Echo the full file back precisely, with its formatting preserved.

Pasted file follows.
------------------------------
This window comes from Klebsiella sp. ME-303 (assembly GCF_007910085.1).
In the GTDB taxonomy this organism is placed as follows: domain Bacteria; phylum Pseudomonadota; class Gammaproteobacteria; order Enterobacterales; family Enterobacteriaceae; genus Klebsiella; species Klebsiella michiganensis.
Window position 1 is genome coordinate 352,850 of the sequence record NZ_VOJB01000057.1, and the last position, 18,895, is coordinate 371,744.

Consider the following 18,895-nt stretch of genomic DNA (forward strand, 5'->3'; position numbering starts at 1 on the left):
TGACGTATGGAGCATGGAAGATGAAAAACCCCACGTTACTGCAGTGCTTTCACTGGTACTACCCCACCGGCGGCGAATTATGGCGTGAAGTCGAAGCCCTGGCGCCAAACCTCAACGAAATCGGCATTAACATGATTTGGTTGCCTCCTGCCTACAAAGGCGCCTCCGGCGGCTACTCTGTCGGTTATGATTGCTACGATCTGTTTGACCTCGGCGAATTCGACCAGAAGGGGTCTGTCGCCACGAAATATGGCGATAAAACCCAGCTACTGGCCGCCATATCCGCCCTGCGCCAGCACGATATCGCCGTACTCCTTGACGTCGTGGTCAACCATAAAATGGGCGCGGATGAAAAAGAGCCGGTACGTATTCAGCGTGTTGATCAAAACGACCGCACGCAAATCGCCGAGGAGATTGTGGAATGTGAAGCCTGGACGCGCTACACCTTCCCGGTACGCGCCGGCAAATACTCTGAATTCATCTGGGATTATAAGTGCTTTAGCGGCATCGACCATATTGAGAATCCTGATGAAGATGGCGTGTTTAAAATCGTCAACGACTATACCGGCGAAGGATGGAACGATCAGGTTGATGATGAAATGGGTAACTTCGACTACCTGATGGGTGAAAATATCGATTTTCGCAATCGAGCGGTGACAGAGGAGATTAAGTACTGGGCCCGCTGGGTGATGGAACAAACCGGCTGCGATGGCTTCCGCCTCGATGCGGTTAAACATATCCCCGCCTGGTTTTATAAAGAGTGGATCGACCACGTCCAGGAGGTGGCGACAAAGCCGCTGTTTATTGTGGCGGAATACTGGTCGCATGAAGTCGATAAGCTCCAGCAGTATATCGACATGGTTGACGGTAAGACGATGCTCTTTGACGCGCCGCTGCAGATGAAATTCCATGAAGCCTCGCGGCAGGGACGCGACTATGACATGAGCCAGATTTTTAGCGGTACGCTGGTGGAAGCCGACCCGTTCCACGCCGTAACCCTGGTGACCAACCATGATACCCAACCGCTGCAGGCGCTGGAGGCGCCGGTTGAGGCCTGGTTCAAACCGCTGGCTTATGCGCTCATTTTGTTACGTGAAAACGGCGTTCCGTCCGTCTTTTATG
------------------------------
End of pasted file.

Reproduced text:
This window comes from Klebsiella sp. ME-303 (assembly GCF_007910085.1).
In the GTDB taxonomy this organism is placed as follows: domain Bacteria; phylum Pseudomonadota; class Gammaproteobacteria; order Enterobacterales; family Enterobacteriaceae; genus Klebsiella; species Klebsiella michiganensis.
Window position 1 is genome coordinate 352,850 of the sequence record NZ_VOJB01000057.1, and the last position, 18,895, is coordinate 371,744.

Consider the following 18,895-nt stretch of genomic DNA (forward strand, 5'->3'; position numbering starts at 1 on the left):
TGACGTATGGAGCATGGAAGATGAAAAACCCCACGTTACTGCAGTGCTTTCACTGGTACTACCCCACCGGCGGCGAATTATGGCGTGAAGTCGAAGCCCTGGCGCCAAACCTCAACGAAATCGGCATTAACATGATTTGGTTGCCTCCTGCCTACAAAGGCGCCTCCGGCGGCTACTCTGTCGGTTATGATTGCTACGATCTGTTTGACCTCGGCGAATTCGACCAGAAGGGGTCTGTCGCCACGAAATATGGCGATAAAACCCAGCTACTGGCCGCCATATCCGCCCTGCGCCAGCACGATATCGCCGTACTCCTTGACGTCGTGGTCAACCATAAAATGGGCGCGGATGAAAAAGAGCCGGTACGTATTCAGCGTGTTGATCAAAACGACCGCACGCAAATCGCCGAGGAGATTGTGGAATGTGAAGCCTGGACGCGCTACACCTTCCCGGTACGCGCCGGCAAATACTCTGAATTCATCTGGGATTATAAGTGCTTTAGCGGCATCGACCATATTGAGAATCCTGATGAAGATGGCGTGTTTAAAATCGTCAACGACTATACCGGCGAAGGATGGAACGATCAGGTTGATGATGAAATGGGTAACTTCGACTACCTGATGGGTGAAAATATCGATTTTCGCAATCGAGCGGTGACAGAGGAGATTAAGTACTGGGCCCGCTGGGTGATGGAACAAACCGGCTGCGATGGCTTCCGCCTCGATGCGGTTAAACATATCCCCGCCTGGTTTTATAAAGAGTGGATCGACCACGTCCAGGAGGTGGCGACAAAGCCGCTGTTTATTGTGGCGGAATACTGGTCGCATGAAGTCGATAAGCTCCAGCAGTATATCGACATGGTTGACGGTAAGACGATGCTCTTTGACGCGCCGCTGCAGATGAAATTCCATGAAGCCTCGCGGCAGGGACGCGACTATGACATGAGCCAGATTTTTAGCGGTACGCTGGTGGAAGCCGACCCGTTCCACGCCGTAACCCTGGTGACCAACCATGATACCCAACCGCTGCAGGCGCTGGAGGCGCCGGTTGAGGCCTGGTTCAAACCGCTGGCTTATGCGCTCATTTTGTTACGTGAAAACGGCGTTCCGTCCGTCTTTTATG